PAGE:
The Basics of Calculating Heat Load for Cooling Electrical Cabinets

Is your electrical cabinet overheating and causing expensive shut downs? As spring and summer approach, did your enclosures have seasonal overheating problems last year? Is your electrical cabinets AC Unit failing and breaking down? Then it may be time to consider EXAIR Cabinet Coolers Systems. These systems are compressed air powered cooling units designed to keep your cabinet cool in hot environments. Major benefits include no moving parts to wear out, UL listed to maintain the NEMA integrity of your enclosure (also CE compliant), they are simple and quick to install and they reliably turn on and off as needed (perfect for solving seasonal overheating).

Just one question then; how do you pick which Cabinet Cooler is best for your application? It’s time to bust out ye ole trusty calculator and crunch some numbers. Keep in mind that the following calculations use baselines of an Inlet air pressure of 100 psig (6.9 bar), compressed air temperature of 70F (22C), and a desired internal temp of 95F (35C). Changes in these values will change the outcome, but rest assured a Cabinet Cooler system will generally operate just fine with changes to these baselines.

How the EXAIR Cabinet Cooler System Works


Before we dig right into the math, keep in mind you can submit the following parameters to EXAIR and we will do the math for you. You can use our online Cabinet Cooler Sizing Guide and receive a recommendation within 24 hours.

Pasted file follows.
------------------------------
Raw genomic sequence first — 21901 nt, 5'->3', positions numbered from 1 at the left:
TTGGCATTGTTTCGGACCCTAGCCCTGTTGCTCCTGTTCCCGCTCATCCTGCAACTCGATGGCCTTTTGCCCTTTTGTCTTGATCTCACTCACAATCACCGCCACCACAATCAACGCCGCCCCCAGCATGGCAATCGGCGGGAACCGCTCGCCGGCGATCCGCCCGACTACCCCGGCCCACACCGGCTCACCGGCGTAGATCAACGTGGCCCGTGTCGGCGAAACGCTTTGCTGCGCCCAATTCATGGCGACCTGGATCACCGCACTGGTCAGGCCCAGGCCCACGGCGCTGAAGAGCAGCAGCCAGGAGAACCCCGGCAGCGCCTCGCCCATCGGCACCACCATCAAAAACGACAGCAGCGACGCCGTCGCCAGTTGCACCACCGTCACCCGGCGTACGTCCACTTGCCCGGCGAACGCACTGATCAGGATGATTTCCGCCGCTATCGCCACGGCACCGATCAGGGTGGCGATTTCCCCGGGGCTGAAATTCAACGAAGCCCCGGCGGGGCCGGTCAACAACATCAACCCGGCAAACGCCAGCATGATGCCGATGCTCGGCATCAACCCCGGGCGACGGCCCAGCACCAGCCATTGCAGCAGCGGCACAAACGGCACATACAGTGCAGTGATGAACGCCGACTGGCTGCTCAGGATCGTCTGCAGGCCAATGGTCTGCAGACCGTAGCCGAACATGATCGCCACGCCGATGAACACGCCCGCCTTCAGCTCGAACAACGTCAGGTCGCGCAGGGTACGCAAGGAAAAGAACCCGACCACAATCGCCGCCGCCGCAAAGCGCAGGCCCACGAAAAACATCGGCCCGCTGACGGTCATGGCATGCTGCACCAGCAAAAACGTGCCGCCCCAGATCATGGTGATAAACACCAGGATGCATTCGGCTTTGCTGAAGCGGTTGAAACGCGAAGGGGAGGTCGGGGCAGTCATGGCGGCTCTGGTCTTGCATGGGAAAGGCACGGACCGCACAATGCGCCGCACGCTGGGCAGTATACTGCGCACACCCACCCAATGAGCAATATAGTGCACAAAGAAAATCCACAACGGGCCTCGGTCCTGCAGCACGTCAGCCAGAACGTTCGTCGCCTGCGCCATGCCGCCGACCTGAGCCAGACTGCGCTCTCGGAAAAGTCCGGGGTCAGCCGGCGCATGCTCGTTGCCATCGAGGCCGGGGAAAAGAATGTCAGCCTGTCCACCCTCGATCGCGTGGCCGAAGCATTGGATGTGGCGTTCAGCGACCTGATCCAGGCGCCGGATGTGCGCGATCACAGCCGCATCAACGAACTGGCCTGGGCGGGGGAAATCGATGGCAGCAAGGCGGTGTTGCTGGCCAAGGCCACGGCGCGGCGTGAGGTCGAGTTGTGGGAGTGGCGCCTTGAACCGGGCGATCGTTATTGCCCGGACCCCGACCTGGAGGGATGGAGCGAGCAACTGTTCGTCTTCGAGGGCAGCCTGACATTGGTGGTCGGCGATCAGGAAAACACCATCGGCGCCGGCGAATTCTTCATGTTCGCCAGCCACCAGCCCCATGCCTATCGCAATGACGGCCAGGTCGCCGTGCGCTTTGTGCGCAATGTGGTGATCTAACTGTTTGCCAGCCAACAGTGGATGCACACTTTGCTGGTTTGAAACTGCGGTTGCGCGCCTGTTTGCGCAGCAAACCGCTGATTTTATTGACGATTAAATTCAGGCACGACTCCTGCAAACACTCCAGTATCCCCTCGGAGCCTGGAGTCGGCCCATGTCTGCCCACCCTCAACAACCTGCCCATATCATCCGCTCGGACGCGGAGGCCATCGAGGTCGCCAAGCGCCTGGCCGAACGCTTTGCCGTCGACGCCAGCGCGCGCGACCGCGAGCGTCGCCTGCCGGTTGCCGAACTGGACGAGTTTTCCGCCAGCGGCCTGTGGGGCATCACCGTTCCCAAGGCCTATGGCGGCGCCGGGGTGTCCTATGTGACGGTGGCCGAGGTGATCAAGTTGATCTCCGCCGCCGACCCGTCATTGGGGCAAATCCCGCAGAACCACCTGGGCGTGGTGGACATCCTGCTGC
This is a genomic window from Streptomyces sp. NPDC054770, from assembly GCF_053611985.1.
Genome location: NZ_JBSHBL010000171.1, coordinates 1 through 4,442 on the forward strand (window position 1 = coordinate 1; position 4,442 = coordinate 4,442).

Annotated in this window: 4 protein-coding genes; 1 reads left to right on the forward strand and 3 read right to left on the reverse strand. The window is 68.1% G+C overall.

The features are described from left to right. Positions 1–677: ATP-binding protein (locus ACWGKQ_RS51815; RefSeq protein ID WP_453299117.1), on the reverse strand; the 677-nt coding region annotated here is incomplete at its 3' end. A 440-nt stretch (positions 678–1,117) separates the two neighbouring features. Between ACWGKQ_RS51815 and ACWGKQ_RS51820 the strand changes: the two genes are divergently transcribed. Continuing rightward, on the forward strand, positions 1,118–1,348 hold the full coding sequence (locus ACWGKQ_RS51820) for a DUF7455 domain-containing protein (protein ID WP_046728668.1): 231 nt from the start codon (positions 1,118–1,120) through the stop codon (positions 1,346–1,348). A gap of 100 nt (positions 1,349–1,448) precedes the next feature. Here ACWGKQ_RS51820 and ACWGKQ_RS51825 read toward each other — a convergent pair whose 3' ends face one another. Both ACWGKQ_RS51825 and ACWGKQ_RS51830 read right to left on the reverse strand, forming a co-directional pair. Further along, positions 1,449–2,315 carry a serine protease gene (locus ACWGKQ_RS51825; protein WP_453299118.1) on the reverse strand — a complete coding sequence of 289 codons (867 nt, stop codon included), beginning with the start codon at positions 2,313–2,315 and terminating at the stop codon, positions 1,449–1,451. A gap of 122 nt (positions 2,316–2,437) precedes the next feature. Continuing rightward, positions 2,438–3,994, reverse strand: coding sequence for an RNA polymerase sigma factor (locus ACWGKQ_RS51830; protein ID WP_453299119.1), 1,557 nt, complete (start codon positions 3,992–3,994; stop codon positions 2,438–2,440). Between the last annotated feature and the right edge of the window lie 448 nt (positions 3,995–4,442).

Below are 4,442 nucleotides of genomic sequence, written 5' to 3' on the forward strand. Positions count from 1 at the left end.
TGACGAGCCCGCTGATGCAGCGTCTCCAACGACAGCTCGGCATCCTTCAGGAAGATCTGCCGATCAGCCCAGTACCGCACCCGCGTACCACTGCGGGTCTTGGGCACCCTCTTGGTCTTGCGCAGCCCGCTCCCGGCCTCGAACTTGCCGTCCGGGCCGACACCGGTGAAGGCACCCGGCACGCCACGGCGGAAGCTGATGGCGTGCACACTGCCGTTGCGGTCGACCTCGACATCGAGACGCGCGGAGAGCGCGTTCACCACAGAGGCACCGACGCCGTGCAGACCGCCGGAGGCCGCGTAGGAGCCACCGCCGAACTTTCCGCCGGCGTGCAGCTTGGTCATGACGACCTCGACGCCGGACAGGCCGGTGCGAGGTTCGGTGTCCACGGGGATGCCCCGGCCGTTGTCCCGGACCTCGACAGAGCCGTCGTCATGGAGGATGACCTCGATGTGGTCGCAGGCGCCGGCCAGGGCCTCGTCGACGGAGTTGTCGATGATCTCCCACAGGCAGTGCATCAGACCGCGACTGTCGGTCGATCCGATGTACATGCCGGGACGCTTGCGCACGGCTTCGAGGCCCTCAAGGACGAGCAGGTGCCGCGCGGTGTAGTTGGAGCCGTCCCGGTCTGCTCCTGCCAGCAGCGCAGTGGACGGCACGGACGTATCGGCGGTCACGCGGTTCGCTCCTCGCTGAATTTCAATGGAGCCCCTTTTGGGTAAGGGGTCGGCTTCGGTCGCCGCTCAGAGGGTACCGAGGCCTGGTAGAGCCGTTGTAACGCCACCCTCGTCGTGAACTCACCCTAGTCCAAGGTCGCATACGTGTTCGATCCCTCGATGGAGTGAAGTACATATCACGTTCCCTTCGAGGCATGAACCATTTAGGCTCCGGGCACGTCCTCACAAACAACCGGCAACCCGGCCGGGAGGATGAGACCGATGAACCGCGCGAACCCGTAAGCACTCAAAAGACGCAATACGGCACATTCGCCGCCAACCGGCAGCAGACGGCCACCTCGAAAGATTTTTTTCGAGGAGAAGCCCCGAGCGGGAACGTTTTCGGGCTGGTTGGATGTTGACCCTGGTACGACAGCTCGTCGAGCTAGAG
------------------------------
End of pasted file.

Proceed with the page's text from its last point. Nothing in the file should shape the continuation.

There are two areas where we want to find the amount of heat that is being generated in the environment; this would be the internal heat and the external heat. First, calculate the square feet exposed to the air while ignoring the top. This is just a simple surface are calculation that ignores one side.

(Height x Width x 2) + (Height x Depth x 2) + (Depth x Width) = Surface Area Exposed

Next, determine the maximum temperature differential between the maximum surrounding temperature (max external temp) and the desired Internal temperature. Majority of cases the industrial standard for optimal operation of electronics will work, this value is 95F (35C).


Max External Temp – Max Internal Temp Desired = Delta T of External Temp

Now that we have the difference between how hot the outside can get and the max, we want the inside to be, we can look at the Temperature Conversion Table which is below and also provided in EXAIR’s Cabinet Cooler System catalog section for you. If your Temperature Differential falls between two values on the table simply plug the values into the interpolation formula.

Once you have the conversion factor for either Btu/hr/ft2, multiply the Surface Area Exposed by the conversion factor to get the amount of heat being generated for the max external temperature. Keep this value as it will be used later.

Surface Area Exposed x Conversion Factor = External Heat Load

Now we will be looking at the heat generated by the internal components. If you already know the entire Watts lost for the internal components simply take the total sum and multiply by the conversion factor to get the heat generated. This conversion factor will be 3.41 which converts Watts to Btu/hr. If you do not know your watts lost simply use the current external temperature and the current internal temperature to find out. Calculating the Internal Heat Load is the same process as calculating your External Heat Load just using different numbers. Don’t forget if the value for your Delta T does not fall on the Temperature conversion chart use simple Interpolation.

Current Internal Temp – Current External Temp = Delta T of Internal Temperature
Surface Area Exposed x Conversion Factor = Internal Heat Load